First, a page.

Senate approves major proposal

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Prospective student Joe Guilbeau discusses a lack of communication to students on the status of majors and transfers at the Faculty Senate meeting Wednesday.  Photo by Pam Paz

Prospective student Joe Guilbeau discusses a lack of communication to students on the status of majors and transfers at the Faculty Senate meeting Wednesday. Photo by Pam Paz

Presidents prefer district-level committee.

By Cynthia M. Herrera

The Faculty Senate agreed Feb. 18 to present a proposal to Chancellor Bruce Leslie to create a college-based committee on majors.

Lisa Black, vice president of Faculty Senate and sociology and social work professor, discussed where plans and proposals stand.

“I think the big burden of this process, to be honest with you, are not the decisions that have been made, but our fear that you are not aware of decisions that are being made that are going to affect you and that are going to affect our community,” she said.

The need for a new proposal came from the chancellor Feb. 2 when he emailed a timeline along with a description of his proposal for a district process to come together to evaluate majors.

He gave faculty 48 hours to respond to his proposal.

Faculty Senate requested more time and responded Feb. 6 that the plan was complete and will be reviewed by the college presidents.

On Feb. 11, the college presidents decided that a district-level committee would work better to define the problems with transfers, majors and degree completion and could conduct research.

According to an email sent out by English Professor Dawn Elmore, president of Faculty Senate, the reason for a new proposal was presidents were hesitant to support the original proposal in concern that Leslie would not want to look at a “solutions-based” proposal.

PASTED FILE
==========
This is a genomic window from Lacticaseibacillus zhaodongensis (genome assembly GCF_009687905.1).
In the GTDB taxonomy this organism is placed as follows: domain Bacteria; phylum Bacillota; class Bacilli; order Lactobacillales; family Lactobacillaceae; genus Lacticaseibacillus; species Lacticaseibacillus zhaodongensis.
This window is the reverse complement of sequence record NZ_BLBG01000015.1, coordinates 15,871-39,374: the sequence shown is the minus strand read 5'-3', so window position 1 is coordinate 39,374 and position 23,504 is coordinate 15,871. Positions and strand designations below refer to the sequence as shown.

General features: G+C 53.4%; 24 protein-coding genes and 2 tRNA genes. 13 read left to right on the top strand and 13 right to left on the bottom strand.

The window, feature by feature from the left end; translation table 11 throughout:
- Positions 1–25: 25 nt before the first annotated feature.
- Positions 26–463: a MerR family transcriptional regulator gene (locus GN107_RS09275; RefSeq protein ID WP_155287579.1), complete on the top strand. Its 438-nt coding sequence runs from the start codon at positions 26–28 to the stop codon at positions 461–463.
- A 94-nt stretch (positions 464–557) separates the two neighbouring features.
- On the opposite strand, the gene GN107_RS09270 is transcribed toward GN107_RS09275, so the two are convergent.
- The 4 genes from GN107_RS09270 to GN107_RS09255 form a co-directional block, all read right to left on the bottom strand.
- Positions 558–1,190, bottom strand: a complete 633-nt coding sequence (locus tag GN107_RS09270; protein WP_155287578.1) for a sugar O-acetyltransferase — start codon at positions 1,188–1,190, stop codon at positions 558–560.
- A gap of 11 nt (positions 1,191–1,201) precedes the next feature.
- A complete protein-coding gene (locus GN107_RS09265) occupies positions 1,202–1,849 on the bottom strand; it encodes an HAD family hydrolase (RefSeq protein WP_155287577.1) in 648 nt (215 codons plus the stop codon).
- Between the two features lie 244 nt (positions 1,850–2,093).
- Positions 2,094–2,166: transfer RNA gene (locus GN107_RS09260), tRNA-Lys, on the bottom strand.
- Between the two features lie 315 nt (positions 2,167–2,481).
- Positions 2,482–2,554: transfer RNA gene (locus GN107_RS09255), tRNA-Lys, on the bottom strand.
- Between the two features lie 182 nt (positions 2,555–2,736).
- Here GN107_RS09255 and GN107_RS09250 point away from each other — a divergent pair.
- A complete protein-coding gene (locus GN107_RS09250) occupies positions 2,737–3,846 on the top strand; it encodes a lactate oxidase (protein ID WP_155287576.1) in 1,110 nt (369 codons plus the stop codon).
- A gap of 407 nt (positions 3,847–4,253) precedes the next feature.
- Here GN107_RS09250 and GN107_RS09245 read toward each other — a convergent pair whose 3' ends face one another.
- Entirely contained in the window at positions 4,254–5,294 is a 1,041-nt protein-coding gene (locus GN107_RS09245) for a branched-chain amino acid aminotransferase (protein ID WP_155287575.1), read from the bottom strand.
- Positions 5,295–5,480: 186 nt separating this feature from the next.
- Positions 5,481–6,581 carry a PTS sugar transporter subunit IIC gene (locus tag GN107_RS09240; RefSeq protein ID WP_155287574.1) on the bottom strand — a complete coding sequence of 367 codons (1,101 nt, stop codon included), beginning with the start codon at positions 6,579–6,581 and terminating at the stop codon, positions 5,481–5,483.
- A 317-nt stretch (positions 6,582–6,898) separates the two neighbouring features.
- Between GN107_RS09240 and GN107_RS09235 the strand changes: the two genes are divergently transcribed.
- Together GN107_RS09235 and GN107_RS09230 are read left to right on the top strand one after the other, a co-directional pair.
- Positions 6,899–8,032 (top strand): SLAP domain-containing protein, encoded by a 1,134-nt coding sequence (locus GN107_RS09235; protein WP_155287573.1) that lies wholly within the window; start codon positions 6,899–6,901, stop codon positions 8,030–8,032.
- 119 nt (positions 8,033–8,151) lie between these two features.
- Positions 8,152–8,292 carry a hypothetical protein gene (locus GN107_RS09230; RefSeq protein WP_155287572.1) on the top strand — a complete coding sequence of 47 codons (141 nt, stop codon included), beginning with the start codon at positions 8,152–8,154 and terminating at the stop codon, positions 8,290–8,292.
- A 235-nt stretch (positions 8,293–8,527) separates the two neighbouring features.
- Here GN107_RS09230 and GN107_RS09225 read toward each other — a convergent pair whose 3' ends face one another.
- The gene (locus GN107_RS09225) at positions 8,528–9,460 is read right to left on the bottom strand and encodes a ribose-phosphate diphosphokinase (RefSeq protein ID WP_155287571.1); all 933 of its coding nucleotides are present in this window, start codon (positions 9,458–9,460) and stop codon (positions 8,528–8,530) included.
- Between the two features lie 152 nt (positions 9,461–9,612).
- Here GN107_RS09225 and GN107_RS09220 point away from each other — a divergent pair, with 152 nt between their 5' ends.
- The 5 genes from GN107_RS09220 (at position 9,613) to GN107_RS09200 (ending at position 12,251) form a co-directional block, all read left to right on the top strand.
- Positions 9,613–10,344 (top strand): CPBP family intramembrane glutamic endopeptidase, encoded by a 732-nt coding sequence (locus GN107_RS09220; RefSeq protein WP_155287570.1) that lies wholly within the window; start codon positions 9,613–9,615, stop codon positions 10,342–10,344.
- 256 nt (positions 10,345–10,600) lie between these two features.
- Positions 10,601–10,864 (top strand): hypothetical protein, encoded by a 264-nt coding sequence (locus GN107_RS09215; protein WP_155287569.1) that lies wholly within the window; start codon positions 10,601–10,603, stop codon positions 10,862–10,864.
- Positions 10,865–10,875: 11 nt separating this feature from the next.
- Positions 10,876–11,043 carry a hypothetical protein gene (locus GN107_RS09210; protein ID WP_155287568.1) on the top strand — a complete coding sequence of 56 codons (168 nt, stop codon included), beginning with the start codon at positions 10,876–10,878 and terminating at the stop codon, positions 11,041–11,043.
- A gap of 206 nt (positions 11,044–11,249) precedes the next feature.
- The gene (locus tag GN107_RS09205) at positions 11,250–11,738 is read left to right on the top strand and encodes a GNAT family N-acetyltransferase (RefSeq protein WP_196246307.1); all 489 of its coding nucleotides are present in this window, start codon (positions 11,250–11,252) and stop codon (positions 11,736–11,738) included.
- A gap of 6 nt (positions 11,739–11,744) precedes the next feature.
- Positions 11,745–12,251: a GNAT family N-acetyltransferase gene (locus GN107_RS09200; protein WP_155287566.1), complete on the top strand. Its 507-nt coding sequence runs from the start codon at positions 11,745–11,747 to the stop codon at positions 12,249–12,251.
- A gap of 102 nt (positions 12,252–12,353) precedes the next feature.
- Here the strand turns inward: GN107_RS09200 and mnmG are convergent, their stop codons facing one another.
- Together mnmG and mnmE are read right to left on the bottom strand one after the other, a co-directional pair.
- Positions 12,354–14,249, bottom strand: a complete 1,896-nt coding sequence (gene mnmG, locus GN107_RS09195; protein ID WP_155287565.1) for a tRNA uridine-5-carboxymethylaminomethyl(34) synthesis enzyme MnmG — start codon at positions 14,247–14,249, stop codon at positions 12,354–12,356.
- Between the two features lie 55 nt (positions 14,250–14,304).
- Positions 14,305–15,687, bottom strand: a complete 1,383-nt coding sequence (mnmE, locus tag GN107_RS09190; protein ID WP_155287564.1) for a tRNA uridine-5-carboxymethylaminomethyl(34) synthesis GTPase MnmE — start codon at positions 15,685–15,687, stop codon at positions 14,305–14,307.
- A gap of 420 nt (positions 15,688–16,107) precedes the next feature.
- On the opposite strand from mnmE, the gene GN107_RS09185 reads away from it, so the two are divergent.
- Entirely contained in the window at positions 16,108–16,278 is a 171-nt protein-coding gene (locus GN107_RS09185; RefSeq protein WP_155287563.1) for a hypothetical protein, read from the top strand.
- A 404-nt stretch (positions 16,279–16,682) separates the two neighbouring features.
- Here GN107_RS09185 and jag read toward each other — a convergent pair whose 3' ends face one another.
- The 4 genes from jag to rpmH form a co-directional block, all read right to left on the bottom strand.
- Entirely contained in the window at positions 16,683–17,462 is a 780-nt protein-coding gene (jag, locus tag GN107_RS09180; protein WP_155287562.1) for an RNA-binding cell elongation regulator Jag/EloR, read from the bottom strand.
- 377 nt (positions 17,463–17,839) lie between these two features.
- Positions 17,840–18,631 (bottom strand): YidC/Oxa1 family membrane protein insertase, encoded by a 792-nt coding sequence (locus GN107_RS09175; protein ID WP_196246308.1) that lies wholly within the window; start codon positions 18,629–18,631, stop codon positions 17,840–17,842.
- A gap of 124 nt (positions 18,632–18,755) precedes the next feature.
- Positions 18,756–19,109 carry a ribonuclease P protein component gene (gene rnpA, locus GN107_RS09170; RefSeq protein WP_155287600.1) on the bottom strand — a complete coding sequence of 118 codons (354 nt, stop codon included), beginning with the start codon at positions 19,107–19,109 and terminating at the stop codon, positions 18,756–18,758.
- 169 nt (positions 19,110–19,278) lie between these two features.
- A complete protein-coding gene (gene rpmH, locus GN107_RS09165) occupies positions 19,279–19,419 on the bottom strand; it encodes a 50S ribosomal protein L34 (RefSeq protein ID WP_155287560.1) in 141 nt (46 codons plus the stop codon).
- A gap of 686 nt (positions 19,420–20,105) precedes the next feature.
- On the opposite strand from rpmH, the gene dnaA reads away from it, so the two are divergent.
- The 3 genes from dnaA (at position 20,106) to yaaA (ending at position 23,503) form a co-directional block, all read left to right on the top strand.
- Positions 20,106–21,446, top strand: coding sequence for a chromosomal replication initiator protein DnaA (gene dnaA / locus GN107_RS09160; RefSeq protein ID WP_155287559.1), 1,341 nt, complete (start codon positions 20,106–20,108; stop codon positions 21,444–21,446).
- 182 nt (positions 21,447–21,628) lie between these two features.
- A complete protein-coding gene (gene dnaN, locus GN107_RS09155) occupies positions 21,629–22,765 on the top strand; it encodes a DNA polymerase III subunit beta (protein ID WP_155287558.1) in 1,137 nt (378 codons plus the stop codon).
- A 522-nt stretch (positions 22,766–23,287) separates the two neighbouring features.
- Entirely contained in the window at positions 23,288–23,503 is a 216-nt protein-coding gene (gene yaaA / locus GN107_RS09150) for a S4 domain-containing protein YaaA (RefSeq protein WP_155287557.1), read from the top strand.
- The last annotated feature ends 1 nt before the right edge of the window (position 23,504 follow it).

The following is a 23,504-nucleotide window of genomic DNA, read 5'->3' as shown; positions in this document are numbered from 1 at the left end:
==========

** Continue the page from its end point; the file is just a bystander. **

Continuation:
The plan consisted of creating four college committees to investigate obstacles unique to each of the Alamo Colleges relative to degree completion and transfers.

Although the Alamo Colleges’ has five colleges, Northeast Lakeview College is not an accredited college and so has separate circumstances.

The college will submit its next accreditation application March 6.

The committees also will look at whether majors impact completion and transfers. Once this is completed, a cross-college committee made up of selected members of the college committees will work with the vice presidents of academic success.

This stage in the proposal will consist of sharing findings and recommendations, and offer a chance for collaboration among the colleges.

After meeting with the vice presidents, curriculum changes will follow procedures for each college.

District administration will be able to provide solutions to problems, such as academic support services, information technology and student support services.

Joe Guilbeau, a prospective student, said he would like to have an associate of arts with a concentration in professional writing but there is no concrete plan to confirm that courses followed will earn him such a degree.

“I’m getting inconstancies across the various campuses,” Guilbeau said. “You’re going to lose and the reason you’re going to lose is because a bureaucracy will manage to the lowest common denominator … I wish you luck, that’s all I’ve got to say.”

Elmore stressed that although the senate had agreed on a proposal, it doesn’t necessarily mean Leslie will accept the proposal.

At the board meeting the night before, a Palo Alto student tore up his diploma to protest the removal of majors from diplomas.

Reference Librarian Celita Avila said the board did not want to have those issues be discussed at the citizens-to-be-heard segment.

“It should make you uncomfortable … it should make all us feel uncomfortable and angry,” Avila said. “The house is on fire, people, now what are we going to do about it?

“When the students and community members show up for a board meeting like after November and December it’s a big embarrassment. It’s a public PR nightmare for the board of trustees.”


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